Ok y’all—today’s post is admittedly a little bit random and probably will be more stream of consciousness more than anything, but it’s been on my mind all week, so I wanted to write about it.
Last week, I was at happy hour with my old coworkers, Gabby and Olivia, and we were talking about our daily routines. It’s funny because I used to work with both of them, and when you spend upwards of 40 hours a week with people, you learn a lot about their lives. Now that we no longer work together, we were all curious how we structure our days, what our workout routines are now, and the hottest lunch places near our respective offices. During this conversation, we started talking about what time we get up every morning, if we hit snooze, what our morning routines look like, and if we make our beds.
It was such an interesting conversation because we started talking a lot about how our culture celebrates the early bird. I mean, have you ever seen an article or blog post that is titled ‘How to Become a Night Owl’? Yet, conversely, I can think of at least a dozen off the top of my head providing advice on how to become a morning person. And it turns out, we had all read The Atlantic article from December entitled The False Promise of Morning Routines, which reads:
“Morning-routine stories are a relatively new trend in the undying genre of self-help. In voyeuristic glimpses into a typically private time of day, the rich and the famous reveal how they are almost invariably superhumanly energetic. They meditate, run several miles, make matcha tea, do some yoga—all before 8 o’clock. Some dive into their email right away. Others ban phones at breakfast. But the through line is the same: A carefully choreographed morning routine is the key to a productive day. These people have it together, the stories seem to imply, and so can you, if you just wake up at 5:30 a.m.”
If you’ve read my blog for any period of time, you’ll know with certainty that I am not a morning person. At all! In my dream world, I could stay up until 2am everyday, sleep until 10am, and then go about my day. (Sadly that lifestyle doesn’t jive with my corporate job!) And I’ve also never desired to be a morning person because I know I am truly wired as a night owl.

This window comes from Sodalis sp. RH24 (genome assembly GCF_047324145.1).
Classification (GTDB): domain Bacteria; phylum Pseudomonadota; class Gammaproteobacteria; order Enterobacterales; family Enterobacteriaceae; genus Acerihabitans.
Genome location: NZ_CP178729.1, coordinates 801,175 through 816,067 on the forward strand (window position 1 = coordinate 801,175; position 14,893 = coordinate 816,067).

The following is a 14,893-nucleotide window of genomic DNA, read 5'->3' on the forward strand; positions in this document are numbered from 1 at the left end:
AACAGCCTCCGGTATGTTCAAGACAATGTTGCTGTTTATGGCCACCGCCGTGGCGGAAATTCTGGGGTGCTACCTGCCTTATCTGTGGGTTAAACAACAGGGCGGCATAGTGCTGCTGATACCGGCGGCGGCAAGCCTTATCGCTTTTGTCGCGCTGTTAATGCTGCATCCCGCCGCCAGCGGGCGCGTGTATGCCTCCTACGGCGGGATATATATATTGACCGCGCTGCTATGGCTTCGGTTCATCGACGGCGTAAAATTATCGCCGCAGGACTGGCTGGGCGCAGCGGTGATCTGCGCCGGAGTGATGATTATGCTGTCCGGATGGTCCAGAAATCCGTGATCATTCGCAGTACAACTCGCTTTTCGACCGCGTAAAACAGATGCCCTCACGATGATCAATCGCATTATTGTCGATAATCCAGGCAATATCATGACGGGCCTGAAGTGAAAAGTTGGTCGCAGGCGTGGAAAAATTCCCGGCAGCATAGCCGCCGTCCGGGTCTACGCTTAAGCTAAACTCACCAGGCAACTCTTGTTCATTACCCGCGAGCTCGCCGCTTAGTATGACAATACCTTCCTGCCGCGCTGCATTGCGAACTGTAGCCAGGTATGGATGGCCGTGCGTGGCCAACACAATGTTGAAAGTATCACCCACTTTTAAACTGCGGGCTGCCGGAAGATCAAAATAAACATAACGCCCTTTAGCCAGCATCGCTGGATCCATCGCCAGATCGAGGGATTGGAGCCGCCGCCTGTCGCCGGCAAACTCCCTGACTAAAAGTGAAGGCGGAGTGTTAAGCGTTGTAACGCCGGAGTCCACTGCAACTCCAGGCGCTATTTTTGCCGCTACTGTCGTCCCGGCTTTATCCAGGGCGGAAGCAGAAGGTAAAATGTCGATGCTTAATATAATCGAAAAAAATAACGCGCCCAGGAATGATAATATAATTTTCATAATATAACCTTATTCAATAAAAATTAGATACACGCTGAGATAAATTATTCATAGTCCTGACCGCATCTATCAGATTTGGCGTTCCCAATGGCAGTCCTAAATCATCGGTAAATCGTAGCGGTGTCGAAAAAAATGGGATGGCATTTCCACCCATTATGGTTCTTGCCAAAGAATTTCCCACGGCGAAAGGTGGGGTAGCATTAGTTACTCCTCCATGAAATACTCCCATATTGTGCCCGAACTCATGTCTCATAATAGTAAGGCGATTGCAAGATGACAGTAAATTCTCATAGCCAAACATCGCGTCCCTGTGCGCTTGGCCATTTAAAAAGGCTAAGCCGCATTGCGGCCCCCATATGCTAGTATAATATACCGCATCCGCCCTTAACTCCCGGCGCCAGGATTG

A lot of my friends are naturally early risers—they love to get up with the sun, start their day, and, on weekends, probably have lived half their day before I wake up. And that is great for them! But I’ve always found I am way more awake, productive, energized, and creative as the day goes on, and the only thing I really ever got in trouble for in high school was staying up past my bed time.
On a typical weekday, I go to bed between 11:30pm-midnight and get up between 7:30-8am. Some of my early bird friends go to bed between 9-10pm and then get up between 5-6am. What you’ll notice here is that both early birds and night owls are getting the same amount of hours in the day, which is why I have never felt like I need to change my ways.
Since I am not a morning person, I don’t leave much time to get ready before work in the morning. I usually snooze my alarm twice—a terrible habit I picked up in my grad school days—and then hop out of bed, brush my teeth, put on my makeup, get dressed, and run out the door. (I don’t really eat breakfast most days—I’m never hungry right when I wake up.) I used to make my bed every day, then stopped during a stressful period, but lately, I’ve been taking the two minutes to do it since it makes me feel so much more put together. I’d rather sleep as long as possible than enjoy a nice leisurely morning, whereas at night, I have a lot of leisurely routines.
ANYWAY—like I said at the start of this post, I mostly just wanted to chat about this topic since I had such a great conversation with my former work wives in person, I thought it’d make for great blog fodder. And the main point I want to make is if you’re a morning person, that’s great! And if you’re a night owl, that’s great! But you don’t have to force yourself to become a morning person if you’re not—everyone has the same number of hours in the day.
So, I’d love to know—are you a morning person? Do you wish you were? What’s your morning routine like? Drop me a note in the comments below or email me at firstname.lastname@example.org—I’d love to chat.